An American politician can’t rise any higher than the White House. And for an American chef, the White House kitchen is an honor in its own right. So where does a president’s chef go after his time in Washington is up?
In the case of David Macfarlane, he opens a family restaurant. The Scottish-born Macfarlane served as a White House chef under President Clinton—where, according to CNN
, he once cooked a stuffed chicken dish that Clinton described as “the best meal he ever ate.” But after leaving Washington to spend more time with his family, Macfarlane and his wife Christina have finally opened their own establishment.
Called “L’Ecosse,” the French term for Scotland—acknowledging both MacFarlane’s heritage and his extensive French culinary training—the Minneapolis restaurant specializes in British- and French-accented comfort food. Starting with breakfast and lunch (with dinner to follow the liquor license, within the next few months), the morning menu features egg dishes with house-made sausage and omelets topped in Hollandaise; lunches include gravy-smothered savory British pies, as well as fried Atlantic pollock with house-fried chips.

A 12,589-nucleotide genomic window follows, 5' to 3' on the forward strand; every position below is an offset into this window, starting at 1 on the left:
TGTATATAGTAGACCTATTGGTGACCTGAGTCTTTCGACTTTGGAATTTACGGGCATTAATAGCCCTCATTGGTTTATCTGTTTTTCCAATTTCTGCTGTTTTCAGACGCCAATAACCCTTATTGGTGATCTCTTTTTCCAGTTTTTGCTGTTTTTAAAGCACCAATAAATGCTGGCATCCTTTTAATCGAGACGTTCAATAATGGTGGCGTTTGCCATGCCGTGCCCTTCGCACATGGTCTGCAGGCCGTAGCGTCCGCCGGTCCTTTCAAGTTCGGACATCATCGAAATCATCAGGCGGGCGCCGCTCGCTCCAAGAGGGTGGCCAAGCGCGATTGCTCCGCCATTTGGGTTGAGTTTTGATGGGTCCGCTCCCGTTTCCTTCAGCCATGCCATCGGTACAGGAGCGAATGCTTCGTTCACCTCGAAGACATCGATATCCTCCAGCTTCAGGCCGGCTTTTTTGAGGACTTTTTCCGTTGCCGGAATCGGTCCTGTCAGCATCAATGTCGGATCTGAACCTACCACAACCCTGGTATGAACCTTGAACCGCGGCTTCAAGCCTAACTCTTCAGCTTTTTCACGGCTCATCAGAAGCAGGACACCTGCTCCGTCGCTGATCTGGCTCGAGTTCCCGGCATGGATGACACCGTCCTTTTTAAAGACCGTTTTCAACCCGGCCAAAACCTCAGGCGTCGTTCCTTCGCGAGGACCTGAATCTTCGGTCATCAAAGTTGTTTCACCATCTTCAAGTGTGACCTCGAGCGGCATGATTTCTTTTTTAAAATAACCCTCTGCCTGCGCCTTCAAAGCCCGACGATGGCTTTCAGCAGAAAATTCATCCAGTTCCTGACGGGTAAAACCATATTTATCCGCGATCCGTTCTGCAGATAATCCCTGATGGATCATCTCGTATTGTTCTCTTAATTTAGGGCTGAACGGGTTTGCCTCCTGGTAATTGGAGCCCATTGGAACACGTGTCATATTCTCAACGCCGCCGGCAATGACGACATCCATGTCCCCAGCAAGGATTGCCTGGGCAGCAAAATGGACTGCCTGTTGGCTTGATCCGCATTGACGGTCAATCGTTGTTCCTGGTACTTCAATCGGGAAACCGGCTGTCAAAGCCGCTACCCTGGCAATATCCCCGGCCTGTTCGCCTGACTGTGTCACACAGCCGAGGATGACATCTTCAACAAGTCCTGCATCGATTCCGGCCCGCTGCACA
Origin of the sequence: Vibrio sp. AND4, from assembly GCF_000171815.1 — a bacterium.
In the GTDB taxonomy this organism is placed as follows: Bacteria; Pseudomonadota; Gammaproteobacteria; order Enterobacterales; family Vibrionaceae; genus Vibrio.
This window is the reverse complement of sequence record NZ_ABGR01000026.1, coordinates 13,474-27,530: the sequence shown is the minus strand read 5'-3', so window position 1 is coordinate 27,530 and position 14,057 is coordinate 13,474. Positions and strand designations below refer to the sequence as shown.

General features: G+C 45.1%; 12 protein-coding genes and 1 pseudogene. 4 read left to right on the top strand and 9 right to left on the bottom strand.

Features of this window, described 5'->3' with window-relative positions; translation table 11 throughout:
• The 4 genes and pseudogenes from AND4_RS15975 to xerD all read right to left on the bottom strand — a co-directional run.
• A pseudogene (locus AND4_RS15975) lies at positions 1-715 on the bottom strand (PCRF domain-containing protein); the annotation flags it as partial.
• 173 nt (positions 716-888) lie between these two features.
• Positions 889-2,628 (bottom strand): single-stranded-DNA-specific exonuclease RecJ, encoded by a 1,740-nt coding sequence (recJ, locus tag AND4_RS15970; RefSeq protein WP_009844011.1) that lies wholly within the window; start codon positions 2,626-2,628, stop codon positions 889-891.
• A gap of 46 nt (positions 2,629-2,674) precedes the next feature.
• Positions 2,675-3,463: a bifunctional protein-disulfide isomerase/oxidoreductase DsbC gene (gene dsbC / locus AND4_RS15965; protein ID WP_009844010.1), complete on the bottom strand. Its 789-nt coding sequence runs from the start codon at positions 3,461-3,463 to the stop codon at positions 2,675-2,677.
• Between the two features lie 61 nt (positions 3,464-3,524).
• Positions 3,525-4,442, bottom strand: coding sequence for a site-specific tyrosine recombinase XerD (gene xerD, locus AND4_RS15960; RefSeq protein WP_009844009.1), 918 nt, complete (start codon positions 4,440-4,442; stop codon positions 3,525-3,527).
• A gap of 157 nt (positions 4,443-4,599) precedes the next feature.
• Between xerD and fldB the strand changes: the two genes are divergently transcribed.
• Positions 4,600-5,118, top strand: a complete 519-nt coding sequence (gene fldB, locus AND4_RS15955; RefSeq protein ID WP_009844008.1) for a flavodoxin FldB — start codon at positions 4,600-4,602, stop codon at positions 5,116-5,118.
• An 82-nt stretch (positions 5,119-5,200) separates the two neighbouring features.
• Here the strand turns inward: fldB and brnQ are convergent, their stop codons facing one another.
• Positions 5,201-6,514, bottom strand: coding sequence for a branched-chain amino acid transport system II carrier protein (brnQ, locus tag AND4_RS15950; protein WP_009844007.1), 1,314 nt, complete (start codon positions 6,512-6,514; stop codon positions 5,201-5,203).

Though the food is simple, early reviews are positive
, and Macfarlane prides himself on low prices—$3.50 pies, $8 fish and chips. He sees his skilled yet straightforward approach as perfectly suited to the times. "President Clinton wasn't looking for any of the fancy frou-frou stuff,” Macfarlane told CNN.com. "And you want to come in and get Bill Clinton's favorite, it doesn't have to be $15.”